Schistosomiasis is one of the most prevalent Neglected Tropical Diseases (NTDs) and remains a major public health problem among school-aged pupils in developing countries. In this study, urine samples were collected along with basic demographic information from 528 pupils from 3 primary schools in Oke-Igbo community of Ondo state, Nigeria. Centrifugation technique was used in the analysis of urine samples for Schistosoma haematobium. Out of the 528 pupils, I05 (19.9%) were infected while 37(7.0%) showed visible haematuria. Positive cases were treated using Praziquantel (40 mg/kg body weight) and a rescreening was done for the treated pupils 3months post-treatment to assess the efficacy of Praziquantel at the standard dose. 7 (6.7%) pupils were still positive after rescreening, with haematuria cases in 4 (3.8%). Age group 6-10 years had the highest frequency in the 3 schools, which is suggestive that they engaged more in water-contact activities. Praziquantel administered in a single oral dose at 40 mg/kg body weight showed 93.3% parasitological cure rate with a Percentage Geomean Egg Count (GMEC) reduction of 77.72%. There was a significant difference in the prevalence rate between age groups and gender (P<0.05). Disease control in Ondo State, is basically centred on chemotherapy hence, the rate of re-infection following parasitological cure is still of major concern. There is need for more political commitment from the government to provide basic amenities such as toilet facilities, and pipe borne water to rural areas other than the usual chemotherapy if elimination is to be achieved.

Open Access Original Research Article

Investigation of Crab-eating Influence on Paragonimiasis Infection in Six Communities of Abayong from Cross River State Nigeria

Cletus Inah Iboh

South Asian Journal of Parasitology, Page 1-9

Background: The investigation of paragonimiasis infection was carried out among inhabitants of Abayong communities in Cross River State, Nigeria.

Aim: The study was aimed at investigating the Crab-eating influence on paragonimiasis.

Materials and Methods: Crab-eating behaviour of the people was observed and sputum samples examined for eggs/ova of Paragonimus uterobilateralis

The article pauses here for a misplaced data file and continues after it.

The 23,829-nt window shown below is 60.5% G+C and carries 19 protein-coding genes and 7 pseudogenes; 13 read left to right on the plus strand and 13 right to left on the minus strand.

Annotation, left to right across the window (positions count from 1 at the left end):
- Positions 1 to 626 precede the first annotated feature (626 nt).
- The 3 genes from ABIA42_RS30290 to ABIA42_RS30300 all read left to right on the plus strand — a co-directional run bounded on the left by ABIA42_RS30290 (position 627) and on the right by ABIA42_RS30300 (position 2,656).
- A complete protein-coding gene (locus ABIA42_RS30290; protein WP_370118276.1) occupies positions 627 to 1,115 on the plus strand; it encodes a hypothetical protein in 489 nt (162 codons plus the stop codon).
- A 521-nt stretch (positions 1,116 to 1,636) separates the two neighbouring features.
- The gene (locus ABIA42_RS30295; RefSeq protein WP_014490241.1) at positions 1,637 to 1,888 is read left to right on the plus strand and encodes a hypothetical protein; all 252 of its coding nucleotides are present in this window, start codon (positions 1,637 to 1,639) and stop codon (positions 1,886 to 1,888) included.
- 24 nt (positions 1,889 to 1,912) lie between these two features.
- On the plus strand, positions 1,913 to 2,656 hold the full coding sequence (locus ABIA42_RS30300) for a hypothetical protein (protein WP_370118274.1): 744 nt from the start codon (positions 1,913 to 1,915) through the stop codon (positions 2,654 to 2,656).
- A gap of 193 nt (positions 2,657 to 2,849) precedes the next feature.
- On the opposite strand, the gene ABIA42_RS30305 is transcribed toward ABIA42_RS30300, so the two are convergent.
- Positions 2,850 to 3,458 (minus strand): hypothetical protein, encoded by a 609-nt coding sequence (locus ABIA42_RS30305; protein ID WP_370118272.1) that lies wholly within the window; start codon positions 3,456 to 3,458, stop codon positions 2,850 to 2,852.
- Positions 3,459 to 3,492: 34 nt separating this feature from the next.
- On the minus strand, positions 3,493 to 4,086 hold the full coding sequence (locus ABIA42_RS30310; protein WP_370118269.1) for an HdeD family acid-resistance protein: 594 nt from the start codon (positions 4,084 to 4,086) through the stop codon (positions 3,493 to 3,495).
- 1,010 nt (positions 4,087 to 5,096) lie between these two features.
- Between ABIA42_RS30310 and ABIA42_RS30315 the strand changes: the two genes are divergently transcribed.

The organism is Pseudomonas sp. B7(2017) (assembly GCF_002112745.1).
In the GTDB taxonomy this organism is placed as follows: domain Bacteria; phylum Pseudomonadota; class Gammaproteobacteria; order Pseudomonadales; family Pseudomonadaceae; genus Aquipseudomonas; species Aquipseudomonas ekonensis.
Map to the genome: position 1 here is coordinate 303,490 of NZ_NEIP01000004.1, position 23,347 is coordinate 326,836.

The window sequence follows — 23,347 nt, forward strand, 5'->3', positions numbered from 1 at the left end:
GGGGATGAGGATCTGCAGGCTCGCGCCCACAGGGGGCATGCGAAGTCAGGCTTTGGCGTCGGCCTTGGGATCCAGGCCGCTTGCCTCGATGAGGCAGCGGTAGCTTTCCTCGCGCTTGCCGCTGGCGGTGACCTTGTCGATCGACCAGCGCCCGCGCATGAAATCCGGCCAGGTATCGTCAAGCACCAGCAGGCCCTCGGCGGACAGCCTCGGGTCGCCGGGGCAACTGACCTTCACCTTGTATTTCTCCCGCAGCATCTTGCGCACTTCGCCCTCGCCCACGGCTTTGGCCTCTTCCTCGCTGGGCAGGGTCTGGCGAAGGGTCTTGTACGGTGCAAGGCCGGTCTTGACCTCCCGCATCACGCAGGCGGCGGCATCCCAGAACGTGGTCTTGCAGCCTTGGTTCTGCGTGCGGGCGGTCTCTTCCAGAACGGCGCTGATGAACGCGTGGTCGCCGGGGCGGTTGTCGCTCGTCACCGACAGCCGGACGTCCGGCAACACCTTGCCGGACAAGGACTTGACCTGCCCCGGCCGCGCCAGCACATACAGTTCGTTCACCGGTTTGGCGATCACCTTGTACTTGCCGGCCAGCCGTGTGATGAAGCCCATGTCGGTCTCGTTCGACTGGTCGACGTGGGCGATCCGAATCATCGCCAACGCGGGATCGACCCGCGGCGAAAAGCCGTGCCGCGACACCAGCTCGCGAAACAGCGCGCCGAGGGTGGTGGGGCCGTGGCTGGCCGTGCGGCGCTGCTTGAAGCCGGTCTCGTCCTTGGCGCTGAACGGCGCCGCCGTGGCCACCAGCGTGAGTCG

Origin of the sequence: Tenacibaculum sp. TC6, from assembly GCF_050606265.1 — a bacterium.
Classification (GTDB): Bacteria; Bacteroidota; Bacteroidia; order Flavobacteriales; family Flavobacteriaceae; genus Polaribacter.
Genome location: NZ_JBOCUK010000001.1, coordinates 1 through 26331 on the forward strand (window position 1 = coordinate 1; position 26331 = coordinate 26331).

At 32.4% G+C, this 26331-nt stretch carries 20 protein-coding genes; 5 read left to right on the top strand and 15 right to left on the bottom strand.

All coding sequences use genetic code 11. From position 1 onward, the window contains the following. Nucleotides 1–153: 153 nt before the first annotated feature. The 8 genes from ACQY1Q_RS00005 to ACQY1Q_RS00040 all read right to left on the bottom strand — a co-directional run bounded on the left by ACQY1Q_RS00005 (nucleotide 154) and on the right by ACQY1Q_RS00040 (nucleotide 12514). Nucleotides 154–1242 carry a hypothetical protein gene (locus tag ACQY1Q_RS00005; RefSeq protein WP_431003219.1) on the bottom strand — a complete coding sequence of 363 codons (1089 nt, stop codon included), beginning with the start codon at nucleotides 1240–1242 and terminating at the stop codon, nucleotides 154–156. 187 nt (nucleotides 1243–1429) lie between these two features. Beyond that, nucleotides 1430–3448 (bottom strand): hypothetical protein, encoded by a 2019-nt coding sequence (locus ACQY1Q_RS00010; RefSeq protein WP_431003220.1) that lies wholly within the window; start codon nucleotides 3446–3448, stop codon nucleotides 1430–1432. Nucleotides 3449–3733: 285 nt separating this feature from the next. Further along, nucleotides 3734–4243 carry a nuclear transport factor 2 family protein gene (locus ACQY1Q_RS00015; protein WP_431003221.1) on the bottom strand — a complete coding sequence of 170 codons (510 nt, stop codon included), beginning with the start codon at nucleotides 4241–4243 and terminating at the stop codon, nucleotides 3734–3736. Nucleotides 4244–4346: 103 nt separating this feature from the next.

Statistical Analysis: Infection between males and females was compared using Chi-square test, while Analysis of variance was used to compare infection between Age groups, occupation and location.

Results: Out of 830 sputum samples examined consisting 67 (19.2%) males and 56 (11.6%) females, an overall paragonimiasis prevalence of 14.8% was recorded. There were more males infected than females with evidence of a significant difference (p < 0.001) between them.  Higher frequency of crab-eating revealed more intensity of infection. The intensity of infection revealed that 56.96%, 33.3% and 1.0% persons showed low, moderate and high intensity respectively, of eggs/ova counts per 5ml of sputum.

Paragonimiasis infection was highest (24.9%) in Ijom Abayong and lowest (5.2%) in Abrijang. Risk exposure of each occupation to paragonimiasis revealed that Food vendors had the highest risk ratio of 1.025. Teachers, Farmers, Fishermen, Students and Artisans have 70%, 14%, 34%, 67% and 35% respectively of the risk of their non-exposed members to contract paragonimiasis.

Conclusion. This study revealed that paragonimiasis is a food-borne parasitic zoonosis ravaging the six communities of Abayong. Mass education of the inhabitants is advocated to create awareness of the consequences of eating improperly cooked crab meals, to reduce infection and re-emergence of paragonimiasis.